Rights and privileges


There are certain rights and freedoms we value in Canada, perhaps especially in North Grenville. After all, we have had experience in the past of those rights being flouted by those in high places. You may have got the impression from reading elsewhere that our right of free speech has been in grave danger in the Council chamber recently; that members of Council were in danger of being silenced in their attempts to address the public. This, however, has been a proverbial storm in a teacup, and those involved agree that there has been some over-reaction to suggestions made regarding procedure at Council meetings.

The idea was raised that Councillors could submit written reports on their activities, to be included in the briefing package available to the public each Friday before Council, rather than have them recite a monotonous and often repetitive list of events attended (“I was at the BBQ put on by the Goodfellows, and then I went to an event run by the Tigers, followed by a concert put on by the Chamber of Horrors, etc. etc. To which the next Councillor need only add: “Me too.”). Councillor Jim Bertram feared that the written report was a way to stop Councillors making a verbal report at each meeting, and he resisted that idea strenuously. Once he accepted that there was no intention of stopping verbal reports, the temperature dropped and the suggestion was considered in a more reasonable tone.

I, for one, am happier to see the Councillor’s over-reaction, if we can call it that, than to have had no reaction at all in the face of what was, at first, perceived as a threat to free communication with the electorate. In the past, Councils have seemed to value secrecy and behind-the-scenes decision making above any attempt at consultation and communication with the public. If you have to err, better it be on the side of openness and respect for freedoms.

Ironically, at the last Council meeting, when a member of the public asked each Councillor why they voted on a certain matter, she was dismissed by Councillor Tobin, who told them to go and check the recording of the meeting to get her answers. Free speech can be such a relative thing when you’re in political office, can’t it? It must be remembered, however, that the Councillor had as a mentor the previous Mayor, who was not one for patience in the face of public questioning. He preferred not to listen to questions, or comments, even from Council members. Councilor Tobin grew up, as it were, under that system, and seems to have been moulded by it.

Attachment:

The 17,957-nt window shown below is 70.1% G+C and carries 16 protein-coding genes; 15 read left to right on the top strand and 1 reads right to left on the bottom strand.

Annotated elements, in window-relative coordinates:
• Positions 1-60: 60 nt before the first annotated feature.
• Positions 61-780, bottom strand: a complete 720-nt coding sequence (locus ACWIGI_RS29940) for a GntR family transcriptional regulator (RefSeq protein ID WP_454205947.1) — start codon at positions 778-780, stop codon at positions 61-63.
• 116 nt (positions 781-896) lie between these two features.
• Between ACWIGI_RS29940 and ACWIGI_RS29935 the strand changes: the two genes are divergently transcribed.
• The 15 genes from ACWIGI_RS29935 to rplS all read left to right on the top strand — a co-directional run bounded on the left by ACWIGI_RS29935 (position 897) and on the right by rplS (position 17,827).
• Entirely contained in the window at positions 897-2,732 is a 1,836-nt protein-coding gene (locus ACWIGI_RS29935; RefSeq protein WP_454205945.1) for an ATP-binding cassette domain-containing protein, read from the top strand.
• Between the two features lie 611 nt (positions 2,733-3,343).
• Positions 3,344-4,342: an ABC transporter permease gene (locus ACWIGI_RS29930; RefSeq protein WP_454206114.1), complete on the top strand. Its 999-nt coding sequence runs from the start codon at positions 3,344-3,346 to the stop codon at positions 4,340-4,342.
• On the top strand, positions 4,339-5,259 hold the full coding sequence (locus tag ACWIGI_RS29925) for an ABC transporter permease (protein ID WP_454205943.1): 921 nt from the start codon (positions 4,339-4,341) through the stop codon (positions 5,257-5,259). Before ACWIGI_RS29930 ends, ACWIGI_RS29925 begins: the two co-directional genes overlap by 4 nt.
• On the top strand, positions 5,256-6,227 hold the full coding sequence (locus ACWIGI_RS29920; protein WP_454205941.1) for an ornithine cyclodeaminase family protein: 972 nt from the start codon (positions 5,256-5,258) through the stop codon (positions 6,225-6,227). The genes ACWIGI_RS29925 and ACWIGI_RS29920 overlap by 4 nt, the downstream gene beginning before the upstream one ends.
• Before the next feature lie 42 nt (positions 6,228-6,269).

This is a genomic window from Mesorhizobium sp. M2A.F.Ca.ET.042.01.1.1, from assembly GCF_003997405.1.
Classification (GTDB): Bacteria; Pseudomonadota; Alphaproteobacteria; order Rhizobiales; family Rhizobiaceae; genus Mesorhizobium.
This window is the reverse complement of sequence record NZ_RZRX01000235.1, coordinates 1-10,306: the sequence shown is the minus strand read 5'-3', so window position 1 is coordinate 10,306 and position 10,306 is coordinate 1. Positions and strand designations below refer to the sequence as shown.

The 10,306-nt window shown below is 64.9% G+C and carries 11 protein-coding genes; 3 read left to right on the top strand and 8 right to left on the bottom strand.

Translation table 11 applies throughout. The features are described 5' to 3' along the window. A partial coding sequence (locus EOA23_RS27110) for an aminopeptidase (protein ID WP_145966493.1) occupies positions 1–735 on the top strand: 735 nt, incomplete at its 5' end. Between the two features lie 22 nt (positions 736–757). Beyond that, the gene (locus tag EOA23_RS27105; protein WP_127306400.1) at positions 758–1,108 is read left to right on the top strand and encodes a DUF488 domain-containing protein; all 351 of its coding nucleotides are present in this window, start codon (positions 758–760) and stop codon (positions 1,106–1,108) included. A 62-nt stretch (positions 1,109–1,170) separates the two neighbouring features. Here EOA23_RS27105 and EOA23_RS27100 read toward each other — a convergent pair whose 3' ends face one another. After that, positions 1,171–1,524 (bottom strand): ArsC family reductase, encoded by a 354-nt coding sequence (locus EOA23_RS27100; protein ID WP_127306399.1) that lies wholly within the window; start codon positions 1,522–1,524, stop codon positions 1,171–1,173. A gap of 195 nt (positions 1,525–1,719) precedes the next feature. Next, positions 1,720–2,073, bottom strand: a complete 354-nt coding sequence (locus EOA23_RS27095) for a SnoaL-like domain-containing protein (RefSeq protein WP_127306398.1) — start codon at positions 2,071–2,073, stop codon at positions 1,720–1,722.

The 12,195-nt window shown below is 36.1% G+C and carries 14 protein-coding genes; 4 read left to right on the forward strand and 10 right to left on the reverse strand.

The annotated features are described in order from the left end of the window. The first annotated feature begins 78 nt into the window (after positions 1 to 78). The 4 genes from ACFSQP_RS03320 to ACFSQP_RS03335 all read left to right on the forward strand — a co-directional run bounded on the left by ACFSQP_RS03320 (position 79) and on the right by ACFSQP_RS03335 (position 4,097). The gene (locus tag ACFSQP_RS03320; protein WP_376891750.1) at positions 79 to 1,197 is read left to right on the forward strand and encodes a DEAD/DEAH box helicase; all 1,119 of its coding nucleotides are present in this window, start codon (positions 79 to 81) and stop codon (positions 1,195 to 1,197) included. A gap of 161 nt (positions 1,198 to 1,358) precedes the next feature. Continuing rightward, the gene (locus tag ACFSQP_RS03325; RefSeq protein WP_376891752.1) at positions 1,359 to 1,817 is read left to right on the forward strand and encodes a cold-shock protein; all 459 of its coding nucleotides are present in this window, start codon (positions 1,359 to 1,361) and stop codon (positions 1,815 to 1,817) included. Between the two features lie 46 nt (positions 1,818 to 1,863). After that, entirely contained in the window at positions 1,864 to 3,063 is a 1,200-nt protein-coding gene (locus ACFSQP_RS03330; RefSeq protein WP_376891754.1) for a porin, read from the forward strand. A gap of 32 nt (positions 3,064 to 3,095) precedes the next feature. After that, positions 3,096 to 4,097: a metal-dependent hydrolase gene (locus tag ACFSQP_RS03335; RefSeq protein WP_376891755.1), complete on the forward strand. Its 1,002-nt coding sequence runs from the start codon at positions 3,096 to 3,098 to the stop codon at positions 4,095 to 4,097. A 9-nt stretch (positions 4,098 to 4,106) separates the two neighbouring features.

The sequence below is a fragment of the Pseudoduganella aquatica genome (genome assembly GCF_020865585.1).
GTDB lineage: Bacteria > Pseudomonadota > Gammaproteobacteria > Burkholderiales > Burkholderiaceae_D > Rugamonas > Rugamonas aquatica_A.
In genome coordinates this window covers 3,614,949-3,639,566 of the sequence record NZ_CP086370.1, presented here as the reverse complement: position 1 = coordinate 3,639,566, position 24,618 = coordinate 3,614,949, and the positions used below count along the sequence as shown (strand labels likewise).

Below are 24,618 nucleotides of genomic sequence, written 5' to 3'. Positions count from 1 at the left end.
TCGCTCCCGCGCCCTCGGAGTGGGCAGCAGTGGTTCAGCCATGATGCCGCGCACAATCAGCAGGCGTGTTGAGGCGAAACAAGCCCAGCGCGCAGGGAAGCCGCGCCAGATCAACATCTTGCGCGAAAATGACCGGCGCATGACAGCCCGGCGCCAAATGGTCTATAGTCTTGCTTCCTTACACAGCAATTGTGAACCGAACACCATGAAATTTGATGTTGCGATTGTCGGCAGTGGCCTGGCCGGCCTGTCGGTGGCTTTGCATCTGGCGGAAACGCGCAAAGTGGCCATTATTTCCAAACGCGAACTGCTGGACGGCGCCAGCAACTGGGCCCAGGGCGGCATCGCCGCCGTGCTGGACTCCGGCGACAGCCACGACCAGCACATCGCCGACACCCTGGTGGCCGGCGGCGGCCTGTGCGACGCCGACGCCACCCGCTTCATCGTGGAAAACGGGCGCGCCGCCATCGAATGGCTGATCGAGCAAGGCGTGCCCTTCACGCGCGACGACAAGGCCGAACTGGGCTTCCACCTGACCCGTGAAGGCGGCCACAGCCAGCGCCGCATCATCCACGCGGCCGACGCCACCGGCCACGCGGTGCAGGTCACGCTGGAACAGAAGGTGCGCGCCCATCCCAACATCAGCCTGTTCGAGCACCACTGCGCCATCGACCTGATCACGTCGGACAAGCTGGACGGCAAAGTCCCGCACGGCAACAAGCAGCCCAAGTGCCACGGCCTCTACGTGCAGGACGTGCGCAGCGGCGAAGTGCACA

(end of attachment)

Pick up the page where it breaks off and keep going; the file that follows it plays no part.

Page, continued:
Irony upon irony: this same Council has been constantly prevented from speaking publicly about issues, most especially over the past few months. They are not allowed to speak to us about Kemptville College, the potential lawsuit over Kemptville Meadows, the source of information about Energy East that was provided to Mayor Gordon, or the recent departure of Director of Planning, Forbes Symon. This is not to say that they don’t necessarily want to speak about these issues. They are legally prevented from doing so.

So, Freedom of Information is now the problem. Forbes Symon was the most powerful individual in the Municipality when it came to planning issues, building permits, zoning amendments, etc. He was seconded to negotiate the future of Kemptville College, keeping his salary of more than $100,000 per annum (taxpayers’ dollars, of course). Suddenly, we heard that he was on paid leave, and now “he is no longer with the Municipality”, which is all the Municipality is allowed to say. This legal restriction is not the fault of Council or staff, remember, there would be serious legal consequences were they to say anything. The official comment is: “We wish him well”, but you get the impression they don’t really mean it. It makes you wonder, doesn’t it? Why is there a need for such a restriction, a confidentiality agreement governing Forbes Symon’s departure? What is it we are not allowed to know about why he has left?

Rights, or privileges? Do we have a right to know, as citizens and taxpayers, the circumstances surrounding such a high-profile departure from the Municipality? Sadly, the answer is that we do not. Members of this Council, and senior staff, have been taking steps to be more transparent in their activities, and that is a welcome step forward over other Councils in the past. It is a cautious process, trying to strike a balance between the taxpayers’ right to know what their representatives are doing in their name, and the need to maintain the proper level of confidentiality and discretion necessary in the running of any business or organisation.

Many in the community feel that the process is too slow and that there is not yet sufficient openness. Those of us who remember the Dark Ages of the previous administration B.G. (Before Gordon) will keep a patient and careful watch that our freedoms are not treated simply as privileges that can be granted or withheld as our “betters” decide.


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